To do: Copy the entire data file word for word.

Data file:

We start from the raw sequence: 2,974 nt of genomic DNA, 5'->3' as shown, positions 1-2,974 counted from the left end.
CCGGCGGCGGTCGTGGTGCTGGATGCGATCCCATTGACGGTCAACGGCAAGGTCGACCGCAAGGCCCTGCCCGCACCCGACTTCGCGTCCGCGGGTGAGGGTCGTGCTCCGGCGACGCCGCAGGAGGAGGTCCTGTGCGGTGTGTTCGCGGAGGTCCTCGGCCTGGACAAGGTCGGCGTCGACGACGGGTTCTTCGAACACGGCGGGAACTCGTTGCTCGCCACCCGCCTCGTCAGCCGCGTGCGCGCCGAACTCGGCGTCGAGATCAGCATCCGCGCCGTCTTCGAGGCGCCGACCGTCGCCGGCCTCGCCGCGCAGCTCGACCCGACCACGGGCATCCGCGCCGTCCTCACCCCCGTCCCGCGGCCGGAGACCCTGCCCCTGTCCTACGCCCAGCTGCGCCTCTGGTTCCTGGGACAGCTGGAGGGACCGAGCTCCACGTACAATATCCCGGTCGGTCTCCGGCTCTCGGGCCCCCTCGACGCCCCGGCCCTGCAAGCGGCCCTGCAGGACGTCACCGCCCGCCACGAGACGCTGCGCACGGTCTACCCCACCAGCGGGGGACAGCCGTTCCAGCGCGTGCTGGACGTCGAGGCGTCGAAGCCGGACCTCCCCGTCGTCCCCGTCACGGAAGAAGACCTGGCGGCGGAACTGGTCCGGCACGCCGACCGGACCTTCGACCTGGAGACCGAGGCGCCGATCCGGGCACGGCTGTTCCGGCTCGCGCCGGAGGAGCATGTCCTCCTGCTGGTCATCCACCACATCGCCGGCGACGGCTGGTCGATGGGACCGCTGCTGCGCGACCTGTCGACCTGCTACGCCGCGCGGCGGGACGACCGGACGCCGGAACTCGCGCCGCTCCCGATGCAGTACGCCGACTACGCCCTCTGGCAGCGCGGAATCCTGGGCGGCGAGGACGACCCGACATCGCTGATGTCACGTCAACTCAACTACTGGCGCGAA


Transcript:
We start from the raw sequence: 2,974 nt of genomic DNA, 5'->3' as shown, positions 1-2,974 counted from the left end.
CCGGCGGCGGTCGTGGTGCTGGATGCGATCCCATTGACGGTCAACGGCAAGGTCGACCGCAAGGCCCTGCCCGCACCCGACTTCGCGTCCGCGGGTGAGGGTCGTGCTCCGGCGACGCCGCAGGAGGAGGTCCTGTGCGGTGTGTTCGCGGAGGTCCTCGGCCTGGACAAGGTCGGCGTCGACGACGGGTTCTTCGAACACGGCGGGAACTCGTTGCTCGCCACCCGCCTCGTCAGCCGCGTGCGCGCCGAACTCGGCGTCGAGATCAGCATCCGCGCCGTCTTCGAGGCGCCGACCGTCGCCGGCCTCGCCGCGCAGCTCGACCCGACCACGGGCATCCGCGCCGTCCTCACCCCCGTCCCGCGGCCGGAGACCCTGCCCCTGTCCTACGCCCAGCTGCGCCTCTGGTTCCTGGGACAGCTGGAGGGACCGAGCTCCACGTACAATATCCCGGTCGGTCTCCGGCTCTCGGGCCCCCTCGACGCCCCGGCCCTGCAAGCGGCCCTGCAGGACGTCACCGCCCGCCACGAGACGCTGCGCACGGTCTACCCCACCAGCGGGGGACAGCCGTTCCAGCGCGTGCTGGACGTCGAGGCGTCGAAGCCGGACCTCCCCGTCGTCCCCGTCACGGAAGAAGACCTGGCGGCGGAACTGGTCCGGCACGCCGACCGGACCTTCGACCTGGAGACCGAGGCGCCGATCCGGGCACGGCTGTTCCGGCTCGCGCCGGAGGAGCATGTCCTCCTGCTGGTCATCCACCACATCGCCGGCGACGGCTGGTCGATGGGACCGCTGCTGCGCGACCTGTCGACCTGCTACGCCGCGCGGCGGGACGACCGGACGCCGGAACTCGCGCCGCTCCCGATGCAGTACGCCGACTACGCCCTCTGGCAGCGCGGAATCCTGGGCGGCGAGGACGACCCGACATCGCTGATGTCACGTCAACTCAACTACTGGCGCGAA